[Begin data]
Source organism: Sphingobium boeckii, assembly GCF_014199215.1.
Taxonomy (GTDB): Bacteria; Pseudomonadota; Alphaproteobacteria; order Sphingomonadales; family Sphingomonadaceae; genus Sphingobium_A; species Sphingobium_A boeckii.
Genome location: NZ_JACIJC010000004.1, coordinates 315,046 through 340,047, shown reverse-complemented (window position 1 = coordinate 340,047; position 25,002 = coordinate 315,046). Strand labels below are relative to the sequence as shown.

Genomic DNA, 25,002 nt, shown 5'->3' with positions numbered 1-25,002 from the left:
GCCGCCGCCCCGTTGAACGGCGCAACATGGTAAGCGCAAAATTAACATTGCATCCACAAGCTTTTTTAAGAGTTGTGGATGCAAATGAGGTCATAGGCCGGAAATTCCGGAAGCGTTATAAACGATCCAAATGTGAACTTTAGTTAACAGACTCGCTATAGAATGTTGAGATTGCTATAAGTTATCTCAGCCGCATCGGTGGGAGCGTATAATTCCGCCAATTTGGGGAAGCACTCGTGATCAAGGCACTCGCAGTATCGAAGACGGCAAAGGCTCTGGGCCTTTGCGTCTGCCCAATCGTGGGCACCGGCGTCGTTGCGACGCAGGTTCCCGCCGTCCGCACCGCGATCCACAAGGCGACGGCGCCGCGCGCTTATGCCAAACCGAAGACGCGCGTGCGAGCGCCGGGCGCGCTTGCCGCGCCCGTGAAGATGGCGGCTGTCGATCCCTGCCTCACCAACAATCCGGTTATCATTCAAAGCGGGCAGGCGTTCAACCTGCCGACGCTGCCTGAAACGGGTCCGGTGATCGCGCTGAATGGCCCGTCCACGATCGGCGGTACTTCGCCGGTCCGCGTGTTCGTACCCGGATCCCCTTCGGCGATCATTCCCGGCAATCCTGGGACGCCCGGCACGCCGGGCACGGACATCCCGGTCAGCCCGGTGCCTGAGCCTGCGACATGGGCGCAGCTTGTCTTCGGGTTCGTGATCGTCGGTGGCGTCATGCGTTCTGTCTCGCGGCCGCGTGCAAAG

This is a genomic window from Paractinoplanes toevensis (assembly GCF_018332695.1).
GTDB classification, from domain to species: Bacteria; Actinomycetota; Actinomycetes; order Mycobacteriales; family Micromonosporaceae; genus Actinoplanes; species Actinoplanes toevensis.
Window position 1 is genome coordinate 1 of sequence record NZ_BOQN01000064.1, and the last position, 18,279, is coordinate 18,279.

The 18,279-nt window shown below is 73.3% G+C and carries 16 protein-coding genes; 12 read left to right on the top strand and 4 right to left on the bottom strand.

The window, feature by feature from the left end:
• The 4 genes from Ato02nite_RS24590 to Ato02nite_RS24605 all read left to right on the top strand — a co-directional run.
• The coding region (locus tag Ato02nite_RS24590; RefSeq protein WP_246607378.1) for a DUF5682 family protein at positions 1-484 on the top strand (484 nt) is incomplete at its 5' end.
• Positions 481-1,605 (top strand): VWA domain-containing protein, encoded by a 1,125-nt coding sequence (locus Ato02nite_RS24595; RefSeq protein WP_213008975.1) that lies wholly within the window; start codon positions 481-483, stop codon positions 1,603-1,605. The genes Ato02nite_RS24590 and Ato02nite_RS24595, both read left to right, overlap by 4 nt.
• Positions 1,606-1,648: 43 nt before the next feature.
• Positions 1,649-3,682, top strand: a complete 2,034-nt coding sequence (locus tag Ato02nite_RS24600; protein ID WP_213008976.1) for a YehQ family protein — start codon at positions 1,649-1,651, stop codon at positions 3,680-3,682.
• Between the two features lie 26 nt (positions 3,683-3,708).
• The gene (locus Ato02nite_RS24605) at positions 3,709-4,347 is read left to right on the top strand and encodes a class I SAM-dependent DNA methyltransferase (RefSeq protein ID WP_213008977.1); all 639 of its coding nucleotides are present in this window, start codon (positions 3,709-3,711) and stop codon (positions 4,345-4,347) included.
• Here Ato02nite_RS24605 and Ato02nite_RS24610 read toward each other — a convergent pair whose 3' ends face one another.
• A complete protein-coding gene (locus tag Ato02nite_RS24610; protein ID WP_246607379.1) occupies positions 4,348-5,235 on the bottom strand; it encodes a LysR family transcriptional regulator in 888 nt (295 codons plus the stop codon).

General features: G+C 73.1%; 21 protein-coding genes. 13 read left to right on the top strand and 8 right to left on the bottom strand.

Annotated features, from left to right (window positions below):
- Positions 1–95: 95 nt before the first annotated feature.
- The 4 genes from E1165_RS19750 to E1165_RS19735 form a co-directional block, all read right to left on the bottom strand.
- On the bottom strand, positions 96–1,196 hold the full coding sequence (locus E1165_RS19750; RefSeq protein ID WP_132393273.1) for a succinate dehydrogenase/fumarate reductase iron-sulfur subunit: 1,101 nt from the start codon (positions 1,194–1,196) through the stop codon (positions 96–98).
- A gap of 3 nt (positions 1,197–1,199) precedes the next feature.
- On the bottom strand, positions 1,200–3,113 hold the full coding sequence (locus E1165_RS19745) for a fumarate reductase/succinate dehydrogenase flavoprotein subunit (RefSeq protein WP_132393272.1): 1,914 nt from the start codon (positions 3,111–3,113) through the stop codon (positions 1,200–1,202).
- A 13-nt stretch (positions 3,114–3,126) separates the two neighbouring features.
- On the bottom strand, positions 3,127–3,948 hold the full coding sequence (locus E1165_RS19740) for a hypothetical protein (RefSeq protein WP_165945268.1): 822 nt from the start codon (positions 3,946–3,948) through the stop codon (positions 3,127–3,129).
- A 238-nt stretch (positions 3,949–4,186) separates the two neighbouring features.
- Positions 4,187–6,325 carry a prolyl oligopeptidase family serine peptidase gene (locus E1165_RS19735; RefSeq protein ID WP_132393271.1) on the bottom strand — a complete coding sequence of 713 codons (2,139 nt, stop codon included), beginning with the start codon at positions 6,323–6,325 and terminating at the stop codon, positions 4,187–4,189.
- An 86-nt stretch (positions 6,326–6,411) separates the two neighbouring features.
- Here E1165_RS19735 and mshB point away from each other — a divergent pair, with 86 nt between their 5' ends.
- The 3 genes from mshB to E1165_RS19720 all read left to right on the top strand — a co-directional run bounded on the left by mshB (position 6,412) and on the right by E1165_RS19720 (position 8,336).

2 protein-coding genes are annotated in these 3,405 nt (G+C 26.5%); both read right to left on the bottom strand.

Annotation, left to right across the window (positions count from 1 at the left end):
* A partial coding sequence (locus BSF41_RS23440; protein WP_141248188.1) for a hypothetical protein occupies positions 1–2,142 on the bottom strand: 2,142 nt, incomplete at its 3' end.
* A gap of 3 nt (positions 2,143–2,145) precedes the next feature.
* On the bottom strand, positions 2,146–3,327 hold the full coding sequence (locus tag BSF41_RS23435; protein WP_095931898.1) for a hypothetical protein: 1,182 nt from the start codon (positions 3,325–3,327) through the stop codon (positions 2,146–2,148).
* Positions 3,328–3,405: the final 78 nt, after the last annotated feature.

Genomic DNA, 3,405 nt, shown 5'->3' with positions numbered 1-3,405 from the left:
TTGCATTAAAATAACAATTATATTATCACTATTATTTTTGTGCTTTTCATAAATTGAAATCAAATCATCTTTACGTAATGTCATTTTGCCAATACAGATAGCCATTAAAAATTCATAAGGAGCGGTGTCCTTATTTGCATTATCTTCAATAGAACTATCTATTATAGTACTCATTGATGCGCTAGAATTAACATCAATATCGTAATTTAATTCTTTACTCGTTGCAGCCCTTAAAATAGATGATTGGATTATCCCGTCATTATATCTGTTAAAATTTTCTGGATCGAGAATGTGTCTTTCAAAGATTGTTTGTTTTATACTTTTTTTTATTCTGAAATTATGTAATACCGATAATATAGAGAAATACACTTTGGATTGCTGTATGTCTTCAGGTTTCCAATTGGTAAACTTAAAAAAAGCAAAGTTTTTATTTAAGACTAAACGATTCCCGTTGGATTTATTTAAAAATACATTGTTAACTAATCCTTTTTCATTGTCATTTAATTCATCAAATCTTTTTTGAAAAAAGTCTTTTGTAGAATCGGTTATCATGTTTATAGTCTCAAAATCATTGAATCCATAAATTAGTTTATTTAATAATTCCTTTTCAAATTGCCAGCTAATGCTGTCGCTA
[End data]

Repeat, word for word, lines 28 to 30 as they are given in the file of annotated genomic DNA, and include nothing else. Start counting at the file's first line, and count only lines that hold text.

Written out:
- On the bottom strand, positions 3,127–3,948 hold the full coding sequence (locus E1165_RS19740) for a hypothetical protein (RefSeq protein WP_165945268.1): 822 nt from the start codon (positions 3,946–3,948) through the stop codon (positions 3,127–3,129).
- A 238-nt stretch (positions 3,949–4,186) separates the two neighbouring features.
- Positions 4,187–6,325 carry a prolyl oligopeptidase family serine peptidase gene (locus E1165_RS19735; RefSeq protein ID WP_132393271.1) on the bottom strand — a complete coding sequence of 713 codons (2,139 nt, stop codon included), beginning with the start codon at positions 6,323–6,325 and terminating at the stop codon, positions 4,187–4,189.